Kansas Snapshots by Gloria Freeland - September 20, 2013

Treat to trauma

When daughters Mariya and Katie were small, we thought such things as trips to our North Woods cottage and Disneyland, attending family reunions and holiday celebrations, decorating their rooms brightly and other typical childhood activities would contribute to fond adulthood memories. For the most part, I think we succeeded. But we also had no idea at the time that some of the things had the reverse effect. Traumatized may be too strong a word, but let's just say that some of those things we thought were fun were not quite as amusing to the girls.

One example comes from Mariya's baby days. Even though circuses were pretty much a part of history by the time she was born, I loved the sights and sounds of them. So I decided to decorate her nursery in a circus theme, complete with colorfully colored clowns, balloons and circus trains. There was a brightly-striped cushion on the rocking chair, stuffed clowns on the rocker and dresser, laminated clown faces my Mom had drawn ... even a blanket covered with clowns.

Years later, Mariya confided that she was terrified of clowns. What we adults saw as funny colorful characters, she saw as creepy ones. Where we adults saw Emmett Kelly playing Weary Willie or Red Skelton playing Freddie the Freeloader, she saw Jack Nicholson playing the Joker in the "Batman" movie or Tim Curry playing Pennywise the Dancing Clown in Stephen King's 1990 "It" miniseries.

And then there was the time in 1991, when our family traveled to Pennsylvania for a Freeland family reunion. We saw the Gettysburg battlefield, visited local museums and shared family stories. But wanting to do something that would be special for a child, we also took a tour of the nearby Hershey chocolate factory. I thought Mariya, then 5, and her cousin Gabriela, 2 1/2, would enjoy it for obvious reasons. The tour included a short ride through the factory in a little cart. While we were on it, we saw a movie that showed where the chocolate came from, how it was processed - including being melted - and how it was packaged. I thought it was fascinating.

Mariya - sitting right next to me - was experiencing something a bit different! In an e-mail, Mariya described her recollections.

"This is one instance where my imagination got me into a tad of trouble. The ride seemed rather boring at first, mostly because it was like a moving lecture on the process of Kiss creation. No child likes to be lectured ... Even if the lecture is about chocolate. I wanted to eat it, not understand the production process from tree to mouth. The boredom continued until we entered ... the tunnel. The creators probably though it was clever to take people through the process as if they were Kisses, but shoving children into a tiny tunnel with strangers while telling them that they are entering the ovens just seems like a terrible idea. The walls began to glow ... I began to think about being cooked to death, and convinced myself that the heat was rising right along with my panic... My imaginings continued on that gruesome path until we finally exited the tunnel and I could breathe cool air and feel sweet freedom. I have no fondness for Hershey Kisses to this day."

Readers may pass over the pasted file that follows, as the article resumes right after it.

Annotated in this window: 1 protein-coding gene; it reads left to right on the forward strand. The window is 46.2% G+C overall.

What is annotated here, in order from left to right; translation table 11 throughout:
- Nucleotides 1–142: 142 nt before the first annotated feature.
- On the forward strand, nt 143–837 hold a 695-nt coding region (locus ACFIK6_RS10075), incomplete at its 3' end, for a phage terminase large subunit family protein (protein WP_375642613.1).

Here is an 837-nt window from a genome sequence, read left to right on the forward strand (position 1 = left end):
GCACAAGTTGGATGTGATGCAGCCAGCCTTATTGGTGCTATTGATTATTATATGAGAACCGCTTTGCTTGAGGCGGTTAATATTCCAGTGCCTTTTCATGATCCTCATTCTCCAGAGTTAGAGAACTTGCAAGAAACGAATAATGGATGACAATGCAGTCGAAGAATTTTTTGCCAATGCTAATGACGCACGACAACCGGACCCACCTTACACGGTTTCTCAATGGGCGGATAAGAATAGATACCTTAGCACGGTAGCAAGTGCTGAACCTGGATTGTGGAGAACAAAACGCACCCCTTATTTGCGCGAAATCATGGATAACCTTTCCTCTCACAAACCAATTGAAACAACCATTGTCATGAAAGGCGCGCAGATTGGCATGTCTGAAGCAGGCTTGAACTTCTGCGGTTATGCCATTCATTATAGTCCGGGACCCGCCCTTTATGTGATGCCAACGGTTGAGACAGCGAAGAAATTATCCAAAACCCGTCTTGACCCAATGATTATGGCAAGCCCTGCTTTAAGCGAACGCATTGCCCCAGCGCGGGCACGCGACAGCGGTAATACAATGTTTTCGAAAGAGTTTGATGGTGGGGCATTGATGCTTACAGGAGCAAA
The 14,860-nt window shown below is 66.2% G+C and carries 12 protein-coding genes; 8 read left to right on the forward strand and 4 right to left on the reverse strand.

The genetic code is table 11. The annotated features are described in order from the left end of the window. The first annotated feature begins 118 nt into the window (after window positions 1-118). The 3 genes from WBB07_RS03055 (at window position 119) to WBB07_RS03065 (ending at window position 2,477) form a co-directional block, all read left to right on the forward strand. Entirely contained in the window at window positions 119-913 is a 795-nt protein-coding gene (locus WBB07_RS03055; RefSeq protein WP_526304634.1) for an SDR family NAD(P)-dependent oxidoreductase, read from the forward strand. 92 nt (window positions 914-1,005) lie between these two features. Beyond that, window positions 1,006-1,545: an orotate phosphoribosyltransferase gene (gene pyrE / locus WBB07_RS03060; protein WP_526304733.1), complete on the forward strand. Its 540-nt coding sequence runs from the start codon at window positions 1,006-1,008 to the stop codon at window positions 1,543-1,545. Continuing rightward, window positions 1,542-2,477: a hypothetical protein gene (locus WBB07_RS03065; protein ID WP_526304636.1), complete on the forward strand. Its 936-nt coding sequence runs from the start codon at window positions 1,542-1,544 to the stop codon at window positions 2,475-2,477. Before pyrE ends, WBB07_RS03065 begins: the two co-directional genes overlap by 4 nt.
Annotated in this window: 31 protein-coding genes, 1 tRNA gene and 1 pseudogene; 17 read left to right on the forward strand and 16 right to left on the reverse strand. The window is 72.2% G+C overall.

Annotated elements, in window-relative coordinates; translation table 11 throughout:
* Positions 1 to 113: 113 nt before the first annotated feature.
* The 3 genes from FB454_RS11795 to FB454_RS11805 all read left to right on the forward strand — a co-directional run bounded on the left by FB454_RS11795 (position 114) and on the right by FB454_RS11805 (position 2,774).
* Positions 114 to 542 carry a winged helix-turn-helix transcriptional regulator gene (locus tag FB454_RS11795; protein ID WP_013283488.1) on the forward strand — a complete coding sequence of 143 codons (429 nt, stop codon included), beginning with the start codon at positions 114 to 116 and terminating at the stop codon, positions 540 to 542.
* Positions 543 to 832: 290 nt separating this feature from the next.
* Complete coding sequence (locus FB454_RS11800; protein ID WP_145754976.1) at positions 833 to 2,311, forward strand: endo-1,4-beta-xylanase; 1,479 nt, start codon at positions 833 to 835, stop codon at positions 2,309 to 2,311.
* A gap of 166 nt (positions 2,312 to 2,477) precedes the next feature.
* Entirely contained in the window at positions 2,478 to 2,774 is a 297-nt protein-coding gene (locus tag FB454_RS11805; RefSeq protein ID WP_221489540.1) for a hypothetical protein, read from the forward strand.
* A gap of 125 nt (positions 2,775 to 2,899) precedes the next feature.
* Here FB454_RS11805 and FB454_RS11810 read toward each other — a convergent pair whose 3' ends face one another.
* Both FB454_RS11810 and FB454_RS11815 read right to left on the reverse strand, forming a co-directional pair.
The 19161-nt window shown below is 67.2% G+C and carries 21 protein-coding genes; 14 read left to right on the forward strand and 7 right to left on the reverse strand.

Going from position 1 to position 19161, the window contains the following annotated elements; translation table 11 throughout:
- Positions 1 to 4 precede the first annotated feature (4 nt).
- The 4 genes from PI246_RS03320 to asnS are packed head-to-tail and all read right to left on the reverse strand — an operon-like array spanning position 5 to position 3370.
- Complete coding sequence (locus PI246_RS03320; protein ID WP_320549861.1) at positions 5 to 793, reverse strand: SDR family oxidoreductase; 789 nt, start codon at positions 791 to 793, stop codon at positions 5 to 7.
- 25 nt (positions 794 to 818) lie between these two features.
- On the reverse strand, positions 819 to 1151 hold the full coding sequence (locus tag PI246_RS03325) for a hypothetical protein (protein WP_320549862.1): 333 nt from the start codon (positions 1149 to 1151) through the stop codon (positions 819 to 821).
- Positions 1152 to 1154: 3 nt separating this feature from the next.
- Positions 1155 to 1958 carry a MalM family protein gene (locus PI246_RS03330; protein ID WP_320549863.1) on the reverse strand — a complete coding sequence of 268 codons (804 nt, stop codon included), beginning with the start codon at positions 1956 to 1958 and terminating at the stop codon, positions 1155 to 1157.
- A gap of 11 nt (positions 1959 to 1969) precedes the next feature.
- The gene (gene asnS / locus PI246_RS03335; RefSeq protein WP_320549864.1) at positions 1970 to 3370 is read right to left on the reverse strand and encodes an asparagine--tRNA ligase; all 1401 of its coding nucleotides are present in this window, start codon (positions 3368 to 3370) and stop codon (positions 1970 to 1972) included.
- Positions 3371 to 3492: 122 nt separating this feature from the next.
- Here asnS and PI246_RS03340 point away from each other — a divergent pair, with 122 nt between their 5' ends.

Wow! Who would think that what seems like a fun adventure for a kid could actually be a source of terror.

I have photos of Katie dressing her stuffed "Sesame Street" Big Bird in her yellow footed pajamas. What I didn't know until a few years ago was that once alone in her room, Big Bird, perched high on a shelf, scared her. She said she thought it had a red mouth because it had blood in it! At night, she felt the bird "stared" at her.

I was 10 when Mom and Dad took us kids for what should have been a fun evening at the movies. The show was Alfred Hitchcock's "The Birds," a story where several species of birds - seagulls, crows and others - inexplicably begin attacking people in a California town. Although the movie scared me at the time, I can't say it scarred me for life. I like birds just fine now ... well, except when large groups of them gather and look down at me quietly.

Art couldn't recall anything similar from his childhood, but mentioned a story his dad told him from his. When Tom was 13, he wanted to earn some money, so his dad arranged for him to work for a week on a farm of a pair of newlyweds. One night, the couple went to a dance. His dad said that even though he knew it was just the normal creaking and popping produced by the new farmhouse settling, he wasn't able to sleep until the couple came home. The noises made him think of someone ... or something ... walking.

Parenting is tougher than I imagined. Whoever thought giving your kids a treat could be so tricky!

Left: four-month-old Mariya with some of her bedroom items; middle: Mariya, left, and Gabriela after surviving the chocolate tunnel; right: Katie showing Big Bird who is boss.

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